Some limitations should be mentioned here. First, the receptor mediating effects of MYDGF and the biological functions are not identified in our study. Second, we cannot exclude a direct effect of MYDGF in other tissues, such as pancreatic β cell and bone. Last, body weight was reduced upon restoring MYDGF levels; however, the underlying mechanism remained unclear and needed to be further investigated in multiple aspects, especially in adipose metabolism.
In conclusion, our data identified that myeloid cell–derived MYDGF alleviated endothelial inflammation and adhesion response, blunted leukocyte homing and macrophage accumulation in plaques, and protected against endothelial injury and atherosclerosis in a manner involving the MAP4K4/NF-κB pathway (Fig. 7). These results imply the possible translational value of this research in clinical in the future. Considering the result that controlled elevation of MYDGF in the circulation has therapeutic benefits in treating atherosclerosis, endothelial injury, and metabolic disorders, long-acting formulation of MYDGF (e.g., microspheres, nanoparticles, and AAV-mediated stable gene expression) may be developed in the future for the sake of better medical compliance. However, there is still a long way to go to get this treatment to market because there are a lot of clinical trials and regulatory affairs to be finished and because the cost effectiveness analysis of this treatment needs to be further clarified.
MATERIALS AND METHODS
The study was conducted in accordance with the National Institutes of Health Guidelines for the use of experimental animals and approved by the Animal Ethics Committee of the General Hospital of Central Theater Command (Wuhan, China). WT C57BL/6J, MYDGF-floxed (MYDGFF/F, exons 1-3), and AKO mice were obtained from Shanghai Model Organisms Centre Inc. (Shanghai, China). VE-cadherin Cre transgenic mice [B6.Cg-Tg(Cdh5-cre)7Mlia/J] and LysMCre+ mice, in which the expression of Cre recombinase is under the control of lysosome M promoter, were obtained from the Jackson laboratory (Bar Harbor, ME, USA). MYDGF-floxed mice were bred with LysMCre+ mice to generate myeloid cell–specific KO mice and littermate (MYDGF+/+) control. DKO mice were obtained by mating KO mice with AKO mice. MAP4K4-pSico mice were generated by a lentiviral vector as previously described (4, 26) and then crossed with VE-cadherin Cre transgenic mice to generate endothelial-specific MAP4K4 KD mice. All mice were housed in a pathogen-free environment with a 12-hour light-dark cycle at a controlled temperature (23° ± 1°C) with free access to food and water. From 4 to 6 weeks of age, the mice were fed NCD or WD (40% kcal fat, 43% kcal carbohydrates, and 17% kcal protein; Beijing Hfk Bioscience Co. Ltd., Beijing, China) until the end of the experiment. Body weight, food intake, blood pressure, fecal output, and lipid content in fecal were measured weekly as our previous study (27). At the terminal of the study, mice were fasted overnight and then anesthetized by intraperitoneal injection of pentobarbital sodium (60 mg/kg) and euthanized for blood and tissue samples.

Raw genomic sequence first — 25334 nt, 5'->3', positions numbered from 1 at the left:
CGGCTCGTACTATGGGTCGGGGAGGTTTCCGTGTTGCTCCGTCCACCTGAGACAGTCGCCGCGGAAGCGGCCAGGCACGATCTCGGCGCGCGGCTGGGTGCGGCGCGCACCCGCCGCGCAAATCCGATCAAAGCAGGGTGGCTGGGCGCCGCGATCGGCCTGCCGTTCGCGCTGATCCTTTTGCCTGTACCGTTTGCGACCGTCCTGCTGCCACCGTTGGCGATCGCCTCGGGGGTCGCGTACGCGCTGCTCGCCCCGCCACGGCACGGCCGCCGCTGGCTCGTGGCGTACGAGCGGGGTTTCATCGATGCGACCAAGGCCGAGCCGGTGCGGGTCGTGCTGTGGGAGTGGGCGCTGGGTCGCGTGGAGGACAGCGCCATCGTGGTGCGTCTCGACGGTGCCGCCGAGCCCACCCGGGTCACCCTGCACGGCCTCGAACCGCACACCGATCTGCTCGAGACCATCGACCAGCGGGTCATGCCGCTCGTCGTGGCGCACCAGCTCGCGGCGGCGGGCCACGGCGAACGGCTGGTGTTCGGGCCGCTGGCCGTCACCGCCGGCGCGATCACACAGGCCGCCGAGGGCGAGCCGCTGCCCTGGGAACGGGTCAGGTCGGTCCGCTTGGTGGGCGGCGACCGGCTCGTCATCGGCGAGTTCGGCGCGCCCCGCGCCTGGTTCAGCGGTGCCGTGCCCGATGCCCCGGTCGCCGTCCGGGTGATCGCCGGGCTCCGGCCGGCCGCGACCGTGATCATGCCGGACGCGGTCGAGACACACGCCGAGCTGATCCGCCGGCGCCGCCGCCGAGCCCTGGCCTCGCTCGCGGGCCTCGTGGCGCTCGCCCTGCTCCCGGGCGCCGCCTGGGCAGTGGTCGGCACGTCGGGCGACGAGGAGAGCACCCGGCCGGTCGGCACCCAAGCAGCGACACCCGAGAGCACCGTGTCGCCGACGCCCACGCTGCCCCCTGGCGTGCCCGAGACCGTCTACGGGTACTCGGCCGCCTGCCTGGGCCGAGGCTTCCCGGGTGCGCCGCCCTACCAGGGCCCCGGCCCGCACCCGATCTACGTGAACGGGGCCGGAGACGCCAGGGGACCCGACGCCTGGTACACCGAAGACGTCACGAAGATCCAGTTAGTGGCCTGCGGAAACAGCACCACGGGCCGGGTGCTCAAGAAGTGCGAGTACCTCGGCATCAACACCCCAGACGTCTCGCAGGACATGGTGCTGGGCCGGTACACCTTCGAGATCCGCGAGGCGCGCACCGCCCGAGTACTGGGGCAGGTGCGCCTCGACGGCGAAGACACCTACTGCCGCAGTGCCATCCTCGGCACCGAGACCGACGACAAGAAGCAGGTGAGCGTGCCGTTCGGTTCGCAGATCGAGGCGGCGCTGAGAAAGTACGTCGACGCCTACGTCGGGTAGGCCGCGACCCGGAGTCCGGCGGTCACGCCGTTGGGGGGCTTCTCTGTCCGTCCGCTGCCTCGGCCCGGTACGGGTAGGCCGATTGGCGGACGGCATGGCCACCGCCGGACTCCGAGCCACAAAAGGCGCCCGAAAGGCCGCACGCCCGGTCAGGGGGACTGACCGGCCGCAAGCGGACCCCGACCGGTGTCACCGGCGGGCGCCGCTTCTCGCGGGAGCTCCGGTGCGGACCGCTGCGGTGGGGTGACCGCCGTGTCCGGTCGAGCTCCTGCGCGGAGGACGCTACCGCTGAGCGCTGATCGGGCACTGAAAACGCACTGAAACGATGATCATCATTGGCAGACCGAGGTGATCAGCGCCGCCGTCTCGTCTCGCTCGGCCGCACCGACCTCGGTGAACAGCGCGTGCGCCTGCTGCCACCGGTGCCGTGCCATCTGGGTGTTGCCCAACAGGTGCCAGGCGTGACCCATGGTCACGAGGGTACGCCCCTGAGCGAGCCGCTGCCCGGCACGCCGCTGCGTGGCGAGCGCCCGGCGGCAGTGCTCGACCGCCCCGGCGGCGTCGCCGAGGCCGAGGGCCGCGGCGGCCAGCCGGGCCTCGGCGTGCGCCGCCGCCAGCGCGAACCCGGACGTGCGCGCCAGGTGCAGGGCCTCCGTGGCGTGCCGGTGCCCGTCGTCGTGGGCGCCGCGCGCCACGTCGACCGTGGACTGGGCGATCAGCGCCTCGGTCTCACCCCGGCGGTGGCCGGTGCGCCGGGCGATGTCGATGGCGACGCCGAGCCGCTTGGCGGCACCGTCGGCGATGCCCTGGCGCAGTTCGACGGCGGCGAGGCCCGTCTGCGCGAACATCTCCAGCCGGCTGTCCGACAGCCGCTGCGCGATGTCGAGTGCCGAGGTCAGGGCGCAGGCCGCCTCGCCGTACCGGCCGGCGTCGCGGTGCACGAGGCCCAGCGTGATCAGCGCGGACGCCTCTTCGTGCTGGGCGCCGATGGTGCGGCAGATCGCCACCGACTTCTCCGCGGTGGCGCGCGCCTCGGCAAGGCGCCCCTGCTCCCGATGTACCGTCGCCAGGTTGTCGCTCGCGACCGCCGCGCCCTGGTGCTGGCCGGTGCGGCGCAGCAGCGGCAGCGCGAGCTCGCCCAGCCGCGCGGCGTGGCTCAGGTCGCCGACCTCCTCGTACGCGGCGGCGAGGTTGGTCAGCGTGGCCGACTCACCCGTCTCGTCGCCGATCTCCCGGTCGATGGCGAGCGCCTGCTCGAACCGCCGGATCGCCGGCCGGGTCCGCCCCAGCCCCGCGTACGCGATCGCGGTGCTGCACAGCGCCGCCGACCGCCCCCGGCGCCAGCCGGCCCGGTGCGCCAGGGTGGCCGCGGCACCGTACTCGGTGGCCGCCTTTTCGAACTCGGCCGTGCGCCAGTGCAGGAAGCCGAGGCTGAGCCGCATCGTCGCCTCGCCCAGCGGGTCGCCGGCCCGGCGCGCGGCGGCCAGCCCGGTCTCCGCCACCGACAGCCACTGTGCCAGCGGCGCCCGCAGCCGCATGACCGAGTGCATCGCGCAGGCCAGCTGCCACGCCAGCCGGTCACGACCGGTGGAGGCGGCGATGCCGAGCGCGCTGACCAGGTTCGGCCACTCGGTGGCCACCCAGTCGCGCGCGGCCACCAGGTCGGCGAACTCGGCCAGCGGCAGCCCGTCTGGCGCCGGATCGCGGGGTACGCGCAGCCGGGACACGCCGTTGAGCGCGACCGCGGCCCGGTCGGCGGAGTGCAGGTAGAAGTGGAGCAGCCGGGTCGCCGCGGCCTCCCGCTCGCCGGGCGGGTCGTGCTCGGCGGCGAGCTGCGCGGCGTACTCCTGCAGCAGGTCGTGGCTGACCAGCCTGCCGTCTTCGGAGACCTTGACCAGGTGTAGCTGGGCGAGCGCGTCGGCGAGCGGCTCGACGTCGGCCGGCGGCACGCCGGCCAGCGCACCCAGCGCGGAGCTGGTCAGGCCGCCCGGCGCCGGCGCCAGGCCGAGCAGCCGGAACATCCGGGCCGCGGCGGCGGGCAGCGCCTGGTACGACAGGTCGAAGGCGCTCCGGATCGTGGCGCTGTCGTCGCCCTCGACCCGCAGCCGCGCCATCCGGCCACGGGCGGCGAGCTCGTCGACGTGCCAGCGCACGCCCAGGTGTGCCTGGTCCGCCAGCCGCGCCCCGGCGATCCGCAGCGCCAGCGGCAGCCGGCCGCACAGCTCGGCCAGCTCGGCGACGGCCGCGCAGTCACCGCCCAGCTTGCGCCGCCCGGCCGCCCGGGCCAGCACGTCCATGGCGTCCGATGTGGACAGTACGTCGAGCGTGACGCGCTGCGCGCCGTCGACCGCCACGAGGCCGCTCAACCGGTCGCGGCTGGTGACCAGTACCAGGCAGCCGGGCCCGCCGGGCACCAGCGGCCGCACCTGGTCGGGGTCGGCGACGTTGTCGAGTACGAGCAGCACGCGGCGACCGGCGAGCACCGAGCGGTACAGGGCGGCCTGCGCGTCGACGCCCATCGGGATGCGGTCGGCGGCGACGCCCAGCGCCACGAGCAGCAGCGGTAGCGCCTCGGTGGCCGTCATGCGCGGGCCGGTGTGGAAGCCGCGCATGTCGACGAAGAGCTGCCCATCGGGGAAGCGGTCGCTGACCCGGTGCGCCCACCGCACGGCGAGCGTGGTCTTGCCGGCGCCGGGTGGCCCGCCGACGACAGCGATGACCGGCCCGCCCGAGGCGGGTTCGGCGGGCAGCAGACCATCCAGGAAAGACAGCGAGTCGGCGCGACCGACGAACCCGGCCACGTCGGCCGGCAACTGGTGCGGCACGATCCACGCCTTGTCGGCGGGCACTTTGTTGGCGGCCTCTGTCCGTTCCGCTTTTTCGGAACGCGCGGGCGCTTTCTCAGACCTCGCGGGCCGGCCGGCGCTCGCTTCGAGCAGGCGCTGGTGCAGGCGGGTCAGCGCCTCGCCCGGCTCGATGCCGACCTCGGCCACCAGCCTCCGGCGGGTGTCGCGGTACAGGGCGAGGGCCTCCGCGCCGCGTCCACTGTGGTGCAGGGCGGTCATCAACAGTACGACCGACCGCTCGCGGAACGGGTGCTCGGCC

Generation of mice
The original pSico-MAP4K4 lentiviral vector was constructed as described previously (4). A conditional U6 promoter was created by inserting a cytomegalovirus (CMV)–enhanced stop cassette between two loxP sites. Thus, a functional U6 promoter is obtained after Cre excision, which drives the expression of a hairpin targeting MAP4K4 (5′-GCTGTCTGGTGAAGAATTA-3′). Because the polyA tail that is required for CMV–enhanced GFP (EGFP) expression locates in the 3′ SIN-LTR (self-inactivating long terminal repeat), any possibility of EGFP expression in primary tissues and thus any side effects of EGFP expression are excluded. MAP4K4 small interfering RNA (siRNA) transcripts are still produced by U6 promoter, because the 6-nucleotide polyT sequence of the end of the MAP4K4 shRNA antisense sequence is recognized as a termination signal by RNA pol III promoters including U6. Then, the construct was injected into eggs at the one-cell stage, and the two-cell stage eggs were implanted into female pseudo-pregnant C57Bl/6J mice. Next, the mice were bred with C57Bl6/J mice for seven generations. Genomic DNA was extracted from the obtained mice and subjected to polymerase chain reaction (PCR) for genotyping (shRNA primer 5′-CCCGTATGGCTTTCATT–TTCTCC-3′, 5′-AAGGAAGGTCCGCTGGATTGAG-3′).
Histological assays and analysis of peripheral blood cells
IF staining was performed following standard procedures. Bone marrow sections were incubated with MYDGF polyclonal antibody (1:200; Proteintech, #11353-1-AP). After incubation with primary antibodies, the sections were washed with phosphate-buffered saline (PBS) and incubated with the appropriate fluorescent secondary antibodies. Sections were mounted using 4′,6-diamidino-2-phenylindole (DAPI) (Molecular Probes) and imaged by fluorescent microscopy. IF images were obtained with FluoView FV1000 confocal microscopy (Olympus, Shinjuku, Japan). Regarding the toluidine blue staining, femora were harvested from mice after euthanasia, and 4-μm-thick longitudinally oriented bone sections were stained with toluidine blue for histological analysis. For analysis of peripheral blood cells, the WT and KO mice aged 10 weeks were weighed and anesthetized by intraperitoneal injection of pentobarbital sodium. Blood was collected from the inner canthus vein, EDTA anticoagulation, and the blood count was used to determine the peripheral blood count and classification. We incubated immune cells from peripheral blood with labeled antibodies. Fluorescent-labeled antibody NK1.1-FITC was purchased from BioLegend; CD11b-APC was purchased from Invitrogen; B220-percp, F4/80-PE, CD4-PE-cy7, and CD8a-APC-cy7 were purchased from BD; B220-percp-cy5.5 and CD3-APC were purchased from BioLegend Division; EDTA was purchased from Sigma-Aldrich; and erythrocyte lysate was purchased from Invitrogen. We then added the cells to TruCOUNT tubes (BD Biosciences) and counted them on an LSR II flow cytometer (Becton Dickinson). We analyzed the data with FlowJo software (version 10).